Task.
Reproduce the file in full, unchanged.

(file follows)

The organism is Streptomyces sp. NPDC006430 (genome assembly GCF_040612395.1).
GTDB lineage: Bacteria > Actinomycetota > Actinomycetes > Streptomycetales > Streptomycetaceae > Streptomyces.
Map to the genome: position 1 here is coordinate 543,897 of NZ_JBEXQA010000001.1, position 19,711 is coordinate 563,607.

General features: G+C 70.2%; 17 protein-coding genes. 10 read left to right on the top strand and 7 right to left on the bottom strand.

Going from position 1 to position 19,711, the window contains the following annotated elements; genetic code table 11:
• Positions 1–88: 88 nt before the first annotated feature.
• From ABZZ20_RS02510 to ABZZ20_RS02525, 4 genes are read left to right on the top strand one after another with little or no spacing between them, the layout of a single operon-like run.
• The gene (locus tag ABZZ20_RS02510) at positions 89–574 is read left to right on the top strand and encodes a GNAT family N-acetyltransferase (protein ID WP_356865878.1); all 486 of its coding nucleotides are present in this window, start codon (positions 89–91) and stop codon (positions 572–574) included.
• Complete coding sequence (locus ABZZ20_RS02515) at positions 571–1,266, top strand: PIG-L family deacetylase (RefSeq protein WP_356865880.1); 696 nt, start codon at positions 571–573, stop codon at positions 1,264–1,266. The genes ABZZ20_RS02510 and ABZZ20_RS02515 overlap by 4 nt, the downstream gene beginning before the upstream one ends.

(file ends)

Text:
The organism is Streptomyces sp. NPDC006430 (genome assembly GCF_040612395.1).
GTDB lineage: Bacteria > Actinomycetota > Actinomycetes > Streptomycetales > Streptomycetaceae > Streptomyces.
Map to the genome: position 1 here is coordinate 543,897 of NZ_JBEXQA010000001.1, position 19,711 is coordinate 563,607.

General features: G+C 70.2%; 17 protein-coding genes. 10 read left to right on the top strand and 7 right to left on the bottom strand.

Going from position 1 to position 19,711, the window contains the following annotated elements; genetic code table 11:
• Positions 1–88: 88 nt before the first annotated feature.
• From ABZZ20_RS02510 to ABZZ20_RS02525, 4 genes are read left to right on the top strand one after another with little or no spacing between them, the layout of a single operon-like run.
• The gene (locus tag ABZZ20_RS02510) at positions 89–574 is read left to right on the top strand and encodes a GNAT family N-acetyltransferase (protein ID WP_356865878.1); all 486 of its coding nucleotides are present in this window, start codon (positions 89–91) and stop codon (positions 572–574) included.
• Complete coding sequence (locus ABZZ20_RS02515) at positions 571–1,266, top strand: PIG-L family deacetylase (RefSeq protein WP_356865880.1); 696 nt, start codon at positions 571–573, stop codon at positions 1,264–1,266. The genes ABZZ20_RS02510 and ABZZ20_RS02515 overlap by 4 nt, the downstream gene beginning before the upstream one ends.